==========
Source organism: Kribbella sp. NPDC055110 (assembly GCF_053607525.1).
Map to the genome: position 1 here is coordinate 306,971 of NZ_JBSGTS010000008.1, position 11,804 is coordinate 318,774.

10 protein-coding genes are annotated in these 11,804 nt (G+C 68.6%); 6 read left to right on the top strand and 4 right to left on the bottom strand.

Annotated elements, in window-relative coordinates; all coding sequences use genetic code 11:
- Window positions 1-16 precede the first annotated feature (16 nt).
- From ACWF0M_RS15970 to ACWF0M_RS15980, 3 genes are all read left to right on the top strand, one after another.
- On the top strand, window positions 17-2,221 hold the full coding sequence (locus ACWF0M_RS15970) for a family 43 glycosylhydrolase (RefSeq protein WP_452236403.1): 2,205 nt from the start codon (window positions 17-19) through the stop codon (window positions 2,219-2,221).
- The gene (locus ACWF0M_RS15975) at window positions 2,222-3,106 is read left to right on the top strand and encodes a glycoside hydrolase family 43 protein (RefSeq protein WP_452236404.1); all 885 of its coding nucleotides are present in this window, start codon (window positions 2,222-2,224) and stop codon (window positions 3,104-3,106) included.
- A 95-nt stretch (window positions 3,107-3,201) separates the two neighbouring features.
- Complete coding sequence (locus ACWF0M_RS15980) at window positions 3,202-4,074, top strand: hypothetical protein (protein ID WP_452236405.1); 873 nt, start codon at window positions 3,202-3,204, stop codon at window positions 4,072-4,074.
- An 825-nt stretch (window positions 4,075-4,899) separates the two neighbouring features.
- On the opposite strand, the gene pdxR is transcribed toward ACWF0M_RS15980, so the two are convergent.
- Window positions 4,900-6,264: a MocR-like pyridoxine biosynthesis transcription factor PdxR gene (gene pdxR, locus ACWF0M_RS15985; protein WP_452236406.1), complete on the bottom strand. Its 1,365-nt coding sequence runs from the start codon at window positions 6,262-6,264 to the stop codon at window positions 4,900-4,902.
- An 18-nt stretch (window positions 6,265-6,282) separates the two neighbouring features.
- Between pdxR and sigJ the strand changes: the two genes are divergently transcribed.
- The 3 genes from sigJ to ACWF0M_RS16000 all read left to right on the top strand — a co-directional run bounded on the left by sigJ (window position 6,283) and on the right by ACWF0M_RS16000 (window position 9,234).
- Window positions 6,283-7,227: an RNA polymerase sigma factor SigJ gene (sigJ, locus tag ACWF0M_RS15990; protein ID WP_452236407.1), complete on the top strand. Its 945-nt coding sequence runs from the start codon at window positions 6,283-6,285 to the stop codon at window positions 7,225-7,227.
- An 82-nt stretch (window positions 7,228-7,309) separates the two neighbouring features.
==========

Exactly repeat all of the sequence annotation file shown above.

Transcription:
Source organism: Kribbella sp. NPDC055110 (assembly GCF_053607525.1).
Map to the genome: position 1 here is coordinate 306,971 of NZ_JBSGTS010000008.1, position 11,804 is coordinate 318,774.

10 protein-coding genes are annotated in these 11,804 nt (G+C 68.6%); 6 read left to right on the top strand and 4 right to left on the bottom strand.

Annotated elements, in window-relative coordinates; all coding sequences use genetic code 11:
- Window positions 1-16 precede the first annotated feature (16 nt).
- From ACWF0M_RS15970 to ACWF0M_RS15980, 3 genes are all read left to right on the top strand, one after another.
- On the top strand, window positions 17-2,221 hold the full coding sequence (locus ACWF0M_RS15970) for a family 43 glycosylhydrolase (RefSeq protein WP_452236403.1): 2,205 nt from the start codon (window positions 17-19) through the stop codon (window positions 2,219-2,221).
- The gene (locus ACWF0M_RS15975) at window positions 2,222-3,106 is read left to right on the top strand and encodes a glycoside hydrolase family 43 protein (RefSeq protein WP_452236404.1); all 885 of its coding nucleotides are present in this window, start codon (window positions 2,222-2,224) and stop codon (window positions 3,104-3,106) included.
- A 95-nt stretch (window positions 3,107-3,201) separates the two neighbouring features.
- Complete coding sequence (locus ACWF0M_RS15980) at window positions 3,202-4,074, top strand: hypothetical protein (protein ID WP_452236405.1); 873 nt, start codon at window positions 3,202-3,204, stop codon at window positions 4,072-4,074.
- An 825-nt stretch (window positions 4,075-4,899) separates the two neighbouring features.
- On the opposite strand, the gene pdxR is transcribed toward ACWF0M_RS15980, so the two are convergent.
- Window positions 4,900-6,264: a MocR-like pyridoxine biosynthesis transcription factor PdxR gene (gene pdxR, locus ACWF0M_RS15985; protein WP_452236406.1), complete on the bottom strand. Its 1,365-nt coding sequence runs from the start codon at window positions 6,262-6,264 to the stop codon at window positions 4,900-4,902.
- An 18-nt stretch (window positions 6,265-6,282) separates the two neighbouring features.
- Between pdxR and sigJ the strand changes: the two genes are divergently transcribed.
- The 3 genes from sigJ to ACWF0M_RS16000 all read left to right on the top strand — a co-directional run bounded on the left by sigJ (window position 6,283) and on the right by ACWF0M_RS16000 (window position 9,234).
- Window positions 6,283-7,227: an RNA polymerase sigma factor SigJ gene (sigJ, locus tag ACWF0M_RS15990; protein ID WP_452236407.1), complete on the top strand. Its 945-nt coding sequence runs from the start codon at window positions 6,283-6,285 to the stop codon at window positions 7,225-7,227.
- An 82-nt stretch (window positions 7,228-7,309) separates the two neighbouring features.